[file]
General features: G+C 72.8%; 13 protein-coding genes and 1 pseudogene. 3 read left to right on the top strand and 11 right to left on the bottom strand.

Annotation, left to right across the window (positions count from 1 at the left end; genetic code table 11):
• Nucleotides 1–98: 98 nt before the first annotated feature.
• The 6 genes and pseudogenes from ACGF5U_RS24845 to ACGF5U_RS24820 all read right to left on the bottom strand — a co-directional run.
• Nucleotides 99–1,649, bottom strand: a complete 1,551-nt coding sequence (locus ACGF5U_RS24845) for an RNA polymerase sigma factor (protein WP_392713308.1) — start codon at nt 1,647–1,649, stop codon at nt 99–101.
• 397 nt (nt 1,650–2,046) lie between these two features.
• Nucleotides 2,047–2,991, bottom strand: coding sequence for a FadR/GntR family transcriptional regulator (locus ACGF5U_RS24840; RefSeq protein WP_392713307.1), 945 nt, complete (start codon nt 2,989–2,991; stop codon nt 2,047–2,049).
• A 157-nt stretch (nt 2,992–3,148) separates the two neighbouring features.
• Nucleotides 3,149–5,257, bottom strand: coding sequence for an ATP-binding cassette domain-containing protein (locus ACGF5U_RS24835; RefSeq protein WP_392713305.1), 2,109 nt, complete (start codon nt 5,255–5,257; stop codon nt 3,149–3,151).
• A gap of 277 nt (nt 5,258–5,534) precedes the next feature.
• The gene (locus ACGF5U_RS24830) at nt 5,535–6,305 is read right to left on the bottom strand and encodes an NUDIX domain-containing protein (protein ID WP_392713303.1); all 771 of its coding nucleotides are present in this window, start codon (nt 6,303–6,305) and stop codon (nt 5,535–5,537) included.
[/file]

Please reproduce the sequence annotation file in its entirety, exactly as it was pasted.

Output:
General features: G+C 72.8%; 13 protein-coding genes and 1 pseudogene. 3 read left to right on the top strand and 11 right to left on the bottom strand.

Annotation, left to right across the window (positions count from 1 at the left end; genetic code table 11):
• Nucleotides 1–98: 98 nt before the first annotated feature.
• The 6 genes and pseudogenes from ACGF5U_RS24845 to ACGF5U_RS24820 all read right to left on the bottom strand — a co-directional run.
• Nucleotides 99–1,649, bottom strand: a complete 1,551-nt coding sequence (locus ACGF5U_RS24845) for an RNA polymerase sigma factor (protein WP_392713308.1) — start codon at nt 1,647–1,649, stop codon at nt 99–101.
• 397 nt (nt 1,650–2,046) lie between these two features.
• Nucleotides 2,047–2,991, bottom strand: coding sequence for a FadR/GntR family transcriptional regulator (locus ACGF5U_RS24840; RefSeq protein WP_392713307.1), 945 nt, complete (start codon nt 2,989–2,991; stop codon nt 2,047–2,049).
• A 157-nt stretch (nt 2,992–3,148) separates the two neighbouring features.
• Nucleotides 3,149–5,257, bottom strand: coding sequence for an ATP-binding cassette domain-containing protein (locus ACGF5U_RS24835; RefSeq protein WP_392713305.1), 2,109 nt, complete (start codon nt 5,255–5,257; stop codon nt 3,149–3,151).
• A gap of 277 nt (nt 5,258–5,534) precedes the next feature.
• The gene (locus ACGF5U_RS24830) at nt 5,535–6,305 is read right to left on the bottom strand and encodes an NUDIX domain-containing protein (protein ID WP_392713303.1); all 771 of its coding nucleotides are present in this window, start codon (nt 6,303–6,305) and stop codon (nt 5,535–5,537) included.